Technology has a way of giving us our deepest desires, for better or worse. The iPhone is destroying our attention spans. Soon enough, our Google Glass is going to record your life for you, identifying faces and remembering what you did last night. Google’s new mobile operating system is based around the premise of tracking our actions and predicting exactly what we’re going to want, when you want it. So why aren’t we happy already?
We live in an era of devout techno-utopianism, where no problem is so great that it can’t be solved by a decent smartphone app or heavily funded technology start-up. But that reliance on tech and the companies that control it comes with heavy consequences, which Wikileaks founder and global digital anarchist Julian Assange points out in the New York Times.
Assange reviewed The New Digital Age, a book by Google executive chairman and former CEO Eric Schmidt and Jared Cohen, a social media maven in the world of politics and the director and founder of Google Ideas, a think tank in New York City. It’s probably not surprising that they think technology, more specifically, the products of the company they work for, is going to solve the world’s problems. Assange describes how Google makes its way into global supply chains in the guise of making transactions more frictionless and entertainment more accessible.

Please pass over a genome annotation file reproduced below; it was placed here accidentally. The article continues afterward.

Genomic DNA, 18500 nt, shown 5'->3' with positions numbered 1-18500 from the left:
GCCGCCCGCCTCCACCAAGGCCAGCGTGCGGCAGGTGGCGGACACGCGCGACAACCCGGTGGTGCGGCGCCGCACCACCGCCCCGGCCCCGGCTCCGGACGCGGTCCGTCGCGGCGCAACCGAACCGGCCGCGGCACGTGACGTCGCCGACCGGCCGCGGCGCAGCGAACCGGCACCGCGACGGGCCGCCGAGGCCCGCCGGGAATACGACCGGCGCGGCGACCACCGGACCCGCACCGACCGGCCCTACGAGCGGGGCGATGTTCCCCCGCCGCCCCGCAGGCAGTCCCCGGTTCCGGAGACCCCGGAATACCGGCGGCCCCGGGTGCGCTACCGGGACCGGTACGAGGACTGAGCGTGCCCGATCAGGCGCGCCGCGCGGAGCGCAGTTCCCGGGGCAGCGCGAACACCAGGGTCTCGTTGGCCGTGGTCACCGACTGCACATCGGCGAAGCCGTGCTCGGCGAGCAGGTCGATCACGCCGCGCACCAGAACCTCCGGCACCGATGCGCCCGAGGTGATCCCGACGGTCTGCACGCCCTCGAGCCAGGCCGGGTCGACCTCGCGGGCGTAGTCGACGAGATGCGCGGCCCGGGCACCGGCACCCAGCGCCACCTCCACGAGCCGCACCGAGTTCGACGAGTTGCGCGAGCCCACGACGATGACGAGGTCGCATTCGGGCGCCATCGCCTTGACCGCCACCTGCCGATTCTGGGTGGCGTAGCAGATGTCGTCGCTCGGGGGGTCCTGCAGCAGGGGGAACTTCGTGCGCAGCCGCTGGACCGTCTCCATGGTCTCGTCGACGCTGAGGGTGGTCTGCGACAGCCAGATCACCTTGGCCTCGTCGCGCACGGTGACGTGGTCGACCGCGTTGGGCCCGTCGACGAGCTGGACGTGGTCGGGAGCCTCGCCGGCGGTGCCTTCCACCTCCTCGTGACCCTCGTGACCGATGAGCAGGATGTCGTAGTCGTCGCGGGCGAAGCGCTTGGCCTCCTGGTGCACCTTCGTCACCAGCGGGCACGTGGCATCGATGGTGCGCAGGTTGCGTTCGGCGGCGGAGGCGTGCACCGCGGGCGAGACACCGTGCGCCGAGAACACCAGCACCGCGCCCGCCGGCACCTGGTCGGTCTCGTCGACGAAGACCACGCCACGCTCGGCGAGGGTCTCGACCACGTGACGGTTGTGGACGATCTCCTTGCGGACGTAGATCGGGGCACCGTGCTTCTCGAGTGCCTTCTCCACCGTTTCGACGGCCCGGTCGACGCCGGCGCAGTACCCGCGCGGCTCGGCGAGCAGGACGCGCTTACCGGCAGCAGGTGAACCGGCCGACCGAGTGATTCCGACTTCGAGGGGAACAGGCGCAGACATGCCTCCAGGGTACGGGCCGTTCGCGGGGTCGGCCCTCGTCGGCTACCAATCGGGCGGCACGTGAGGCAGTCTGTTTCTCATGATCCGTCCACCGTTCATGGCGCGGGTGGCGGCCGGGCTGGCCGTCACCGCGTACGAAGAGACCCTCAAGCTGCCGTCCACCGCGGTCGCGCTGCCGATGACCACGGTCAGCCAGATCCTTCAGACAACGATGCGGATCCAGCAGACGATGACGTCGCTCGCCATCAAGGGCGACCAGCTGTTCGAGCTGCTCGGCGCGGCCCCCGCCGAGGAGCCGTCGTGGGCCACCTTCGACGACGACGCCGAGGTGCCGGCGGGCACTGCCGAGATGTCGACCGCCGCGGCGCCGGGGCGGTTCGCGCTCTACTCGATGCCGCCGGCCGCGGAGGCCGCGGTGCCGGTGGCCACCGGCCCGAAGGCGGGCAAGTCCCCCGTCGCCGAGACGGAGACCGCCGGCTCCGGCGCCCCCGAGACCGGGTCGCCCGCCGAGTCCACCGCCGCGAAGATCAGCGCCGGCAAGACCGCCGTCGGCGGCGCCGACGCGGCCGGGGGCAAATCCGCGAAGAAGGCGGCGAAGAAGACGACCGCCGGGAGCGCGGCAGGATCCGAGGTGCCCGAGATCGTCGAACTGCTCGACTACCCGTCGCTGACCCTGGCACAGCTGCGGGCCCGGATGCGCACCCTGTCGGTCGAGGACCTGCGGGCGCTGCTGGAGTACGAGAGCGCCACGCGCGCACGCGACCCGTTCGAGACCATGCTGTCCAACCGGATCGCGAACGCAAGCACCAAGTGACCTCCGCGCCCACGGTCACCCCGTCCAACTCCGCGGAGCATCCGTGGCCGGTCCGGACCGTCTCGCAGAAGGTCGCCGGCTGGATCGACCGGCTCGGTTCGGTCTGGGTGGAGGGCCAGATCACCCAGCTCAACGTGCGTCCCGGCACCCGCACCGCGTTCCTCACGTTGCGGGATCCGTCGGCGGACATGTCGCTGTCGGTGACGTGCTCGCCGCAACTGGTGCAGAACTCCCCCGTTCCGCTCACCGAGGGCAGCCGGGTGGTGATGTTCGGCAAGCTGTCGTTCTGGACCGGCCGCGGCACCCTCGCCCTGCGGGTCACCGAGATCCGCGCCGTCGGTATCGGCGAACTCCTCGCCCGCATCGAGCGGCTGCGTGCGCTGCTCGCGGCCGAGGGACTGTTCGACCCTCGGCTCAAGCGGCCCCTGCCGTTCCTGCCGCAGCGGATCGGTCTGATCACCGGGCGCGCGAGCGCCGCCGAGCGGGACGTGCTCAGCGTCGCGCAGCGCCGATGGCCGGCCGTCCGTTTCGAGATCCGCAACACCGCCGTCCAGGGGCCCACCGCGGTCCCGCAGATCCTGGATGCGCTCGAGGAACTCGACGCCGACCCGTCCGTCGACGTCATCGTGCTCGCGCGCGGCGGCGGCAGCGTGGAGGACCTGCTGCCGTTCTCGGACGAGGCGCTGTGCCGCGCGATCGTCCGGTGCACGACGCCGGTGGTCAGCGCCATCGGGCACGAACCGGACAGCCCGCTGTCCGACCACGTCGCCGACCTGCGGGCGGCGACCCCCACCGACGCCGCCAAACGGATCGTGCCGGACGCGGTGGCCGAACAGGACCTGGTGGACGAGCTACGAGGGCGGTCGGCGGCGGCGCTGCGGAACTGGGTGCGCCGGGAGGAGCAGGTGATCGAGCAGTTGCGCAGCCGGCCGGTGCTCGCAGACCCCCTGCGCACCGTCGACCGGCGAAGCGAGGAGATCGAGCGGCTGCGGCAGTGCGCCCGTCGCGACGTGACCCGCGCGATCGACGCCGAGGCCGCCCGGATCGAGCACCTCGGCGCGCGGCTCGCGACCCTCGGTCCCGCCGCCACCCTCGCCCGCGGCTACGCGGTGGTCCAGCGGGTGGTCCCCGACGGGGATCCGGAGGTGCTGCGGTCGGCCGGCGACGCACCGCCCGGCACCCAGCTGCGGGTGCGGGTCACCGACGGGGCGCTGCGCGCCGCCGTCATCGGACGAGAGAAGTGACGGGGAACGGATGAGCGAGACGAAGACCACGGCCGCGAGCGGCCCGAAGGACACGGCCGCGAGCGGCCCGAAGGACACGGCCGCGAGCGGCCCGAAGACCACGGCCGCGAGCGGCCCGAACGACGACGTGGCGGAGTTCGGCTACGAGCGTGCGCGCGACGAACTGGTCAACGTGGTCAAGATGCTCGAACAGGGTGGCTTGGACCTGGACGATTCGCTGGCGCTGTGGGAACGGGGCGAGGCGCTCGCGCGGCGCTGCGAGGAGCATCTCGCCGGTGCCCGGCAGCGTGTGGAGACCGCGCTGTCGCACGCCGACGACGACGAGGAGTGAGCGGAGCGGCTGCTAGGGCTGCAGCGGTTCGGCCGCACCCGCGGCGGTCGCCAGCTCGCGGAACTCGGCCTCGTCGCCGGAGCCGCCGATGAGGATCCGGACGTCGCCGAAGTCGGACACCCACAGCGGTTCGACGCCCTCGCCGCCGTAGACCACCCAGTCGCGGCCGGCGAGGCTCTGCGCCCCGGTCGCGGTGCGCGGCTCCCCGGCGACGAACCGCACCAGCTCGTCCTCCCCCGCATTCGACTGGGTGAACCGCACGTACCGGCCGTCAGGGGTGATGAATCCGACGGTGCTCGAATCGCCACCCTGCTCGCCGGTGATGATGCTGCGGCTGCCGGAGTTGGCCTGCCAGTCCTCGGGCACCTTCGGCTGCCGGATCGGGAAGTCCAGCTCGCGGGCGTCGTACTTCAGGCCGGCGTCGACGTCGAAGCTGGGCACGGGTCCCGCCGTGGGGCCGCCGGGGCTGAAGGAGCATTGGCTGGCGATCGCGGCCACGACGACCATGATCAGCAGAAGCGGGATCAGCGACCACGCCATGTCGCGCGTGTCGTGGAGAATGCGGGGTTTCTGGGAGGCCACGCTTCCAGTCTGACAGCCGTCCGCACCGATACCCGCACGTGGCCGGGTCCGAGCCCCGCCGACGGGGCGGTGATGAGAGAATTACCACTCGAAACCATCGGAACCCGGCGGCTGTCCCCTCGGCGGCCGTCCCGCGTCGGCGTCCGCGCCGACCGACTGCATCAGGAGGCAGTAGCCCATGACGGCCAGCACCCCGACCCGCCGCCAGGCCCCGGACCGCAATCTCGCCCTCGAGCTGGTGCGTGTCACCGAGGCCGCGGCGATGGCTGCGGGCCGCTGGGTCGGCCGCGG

Meanwhile, Google watches, and it profits. “Democracy is insidiously subverted by technologies of surveillance, and control is enthusiastically rebranded as ‘participation,’” the Wikileaks founder writes. “The advance of information technology epitomized by Google heralds the death of privacy for most people and shifts the world toward authoritarianism.” As smartphones entertain us and absorb the data points of our consumption, power becomes more centralized, not less.
We’re putting so much faith in technology to solve our problems that our trust might just do us in. As Google, along with the larger technology industry, aligns itself with mainstream politics (a process recently outlined in The New Yorker by George Packer), it loses its ability to seem rebellious or independent. Rather, it just begins to reinforce the entrenched order. Corporations are the new empires; their technology, as Assange writes, isn’t diplomacy but “imperialism.” He continues, describing the new Google ™ Future: “Without even understanding how, they have updated and seamlessly implemented George Orwell’s prophecy. If you want a vision of the future, imagine Washington-backed Google Glasses strapped onto vacant human faces — forever.”
Assange is giving us a much-needed reality check in the face of the intense hype around (already extremely wealthy) start-up proponents like Schmidt and Cohen. Maybe we’re not happy because technology isn’t so much solving our basic problems as making it easier to ignore them and instead gaze ever deeper into our screens.